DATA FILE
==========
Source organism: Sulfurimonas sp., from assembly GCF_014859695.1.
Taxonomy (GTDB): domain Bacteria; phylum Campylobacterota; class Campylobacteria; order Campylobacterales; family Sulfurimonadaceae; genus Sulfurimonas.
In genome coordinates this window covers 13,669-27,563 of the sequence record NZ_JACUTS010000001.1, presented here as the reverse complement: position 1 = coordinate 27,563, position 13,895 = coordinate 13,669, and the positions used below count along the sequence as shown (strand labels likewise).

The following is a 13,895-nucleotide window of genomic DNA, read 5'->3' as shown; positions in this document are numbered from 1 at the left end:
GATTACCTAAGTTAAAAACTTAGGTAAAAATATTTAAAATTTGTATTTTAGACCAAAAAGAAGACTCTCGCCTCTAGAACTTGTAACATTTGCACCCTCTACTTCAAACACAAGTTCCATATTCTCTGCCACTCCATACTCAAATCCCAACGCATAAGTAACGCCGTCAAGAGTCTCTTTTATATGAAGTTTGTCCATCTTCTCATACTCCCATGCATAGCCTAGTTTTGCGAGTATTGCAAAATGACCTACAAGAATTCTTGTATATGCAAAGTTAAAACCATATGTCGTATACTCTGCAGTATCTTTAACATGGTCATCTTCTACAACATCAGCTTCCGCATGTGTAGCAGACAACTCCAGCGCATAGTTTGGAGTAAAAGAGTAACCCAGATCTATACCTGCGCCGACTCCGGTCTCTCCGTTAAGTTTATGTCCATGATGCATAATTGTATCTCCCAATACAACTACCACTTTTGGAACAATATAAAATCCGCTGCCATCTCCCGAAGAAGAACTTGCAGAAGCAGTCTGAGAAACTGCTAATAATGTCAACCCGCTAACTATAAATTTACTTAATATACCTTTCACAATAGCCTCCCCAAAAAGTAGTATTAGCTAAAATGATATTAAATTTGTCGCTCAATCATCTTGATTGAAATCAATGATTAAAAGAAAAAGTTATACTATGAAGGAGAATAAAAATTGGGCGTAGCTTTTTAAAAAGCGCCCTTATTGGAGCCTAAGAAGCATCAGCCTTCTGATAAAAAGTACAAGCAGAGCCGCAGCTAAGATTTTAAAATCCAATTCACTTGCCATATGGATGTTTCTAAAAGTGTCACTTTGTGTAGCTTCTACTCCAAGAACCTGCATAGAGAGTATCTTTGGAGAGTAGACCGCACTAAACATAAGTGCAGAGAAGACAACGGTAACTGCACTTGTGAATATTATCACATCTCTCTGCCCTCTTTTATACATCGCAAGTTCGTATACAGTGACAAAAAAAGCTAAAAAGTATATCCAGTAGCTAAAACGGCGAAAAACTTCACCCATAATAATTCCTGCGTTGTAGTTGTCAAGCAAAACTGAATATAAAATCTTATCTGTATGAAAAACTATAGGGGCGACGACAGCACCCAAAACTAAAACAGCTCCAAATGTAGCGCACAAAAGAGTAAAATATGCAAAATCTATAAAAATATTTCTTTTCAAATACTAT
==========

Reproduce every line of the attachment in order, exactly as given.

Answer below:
Source organism: Sulfurimonas sp., from assembly GCF_014859695.1.
Taxonomy (GTDB): domain Bacteria; phylum Campylobacterota; class Campylobacteria; order Campylobacterales; family Sulfurimonadaceae; genus Sulfurimonas.
In genome coordinates this window covers 13,669-27,563 of the sequence record NZ_JACUTS010000001.1, presented here as the reverse complement: position 1 = coordinate 27,563, position 13,895 = coordinate 13,669, and the positions used below count along the sequence as shown (strand labels likewise).

The following is a 13,895-nucleotide window of genomic DNA, read 5'->3' as shown; positions in this document are numbered from 1 at the left end:
GATTACCTAAGTTAAAAACTTAGGTAAAAATATTTAAAATTTGTATTTTAGACCAAAAAGAAGACTCTCGCCTCTAGAACTTGTAACATTTGCACCCTCTACTTCAAACACAAGTTCCATATTCTCTGCCACTCCATACTCAAATCCCAACGCATAAGTAACGCCGTCAAGAGTCTCTTTTATATGAAGTTTGTCCATCTTCTCATACTCCCATGCATAGCCTAGTTTTGCGAGTATTGCAAAATGACCTACAAGAATTCTTGTATATGCAAAGTTAAAACCATATGTCGTATACTCTGCAGTATCTTTAACATGGTCATCTTCTACAACATCAGCTTCCGCATGTGTAGCAGACAACTCCAGCGCATAGTTTGGAGTAAAAGAGTAACCCAGATCTATACCTGCGCCGACTCCGGTCTCTCCGTTAAGTTTATGTCCATGATGCATAATTGTATCTCCCAATACAACTACCACTTTTGGAACAATATAAAATCCGCTGCCATCTCCCGAAGAAGAACTTGCAGAAGCAGTCTGAGAAACTGCTAATAATGTCAACCCGCTAACTATAAATTTACTTAATATACCTTTCACAATAGCCTCCCCAAAAAGTAGTATTAGCTAAAATGATATTAAATTTGTCGCTCAATCATCTTGATTGAAATCAATGATTAAAAGAAAAAGTTATACTATGAAGGAGAATAAAAATTGGGCGTAGCTTTTTAAAAAGCGCCCTTATTGGAGCCTAAGAAGCATCAGCCTTCTGATAAAAAGTACAAGCAGAGCCGCAGCTAAGATTTTAAAATCCAATTCACTTGCCATATGGATGTTTCTAAAAGTGTCACTTTGTGTAGCTTCTACTCCAAGAACCTGCATAGAGAGTATCTTTGGAGAGTAGACCGCACTAAACATAAGTGCAGAGAAGACAACGGTAACTGCACTTGTGAATATTATCACATCTCTCTGCCCTCTTTTATACATCGCAAGTTCGTATACAGTGACAAAAAAAGCTAAAAAGTATATCCAGTAGCTAAAACGGCGAAAAACTTCACCCATAATAATTCCTGCGTTGTAGTTGTCAAGCAAAACTGAATATAAAATCTTATCTGTATGAAAAACTATAGGGGCGACGACAGCACCCAAAACTAAAACAGCTCCAAATGTAGCGCACAAAAGAGTAAAATATGCAAAATCTATAAAAATATTTCTTTTCAAATACTAT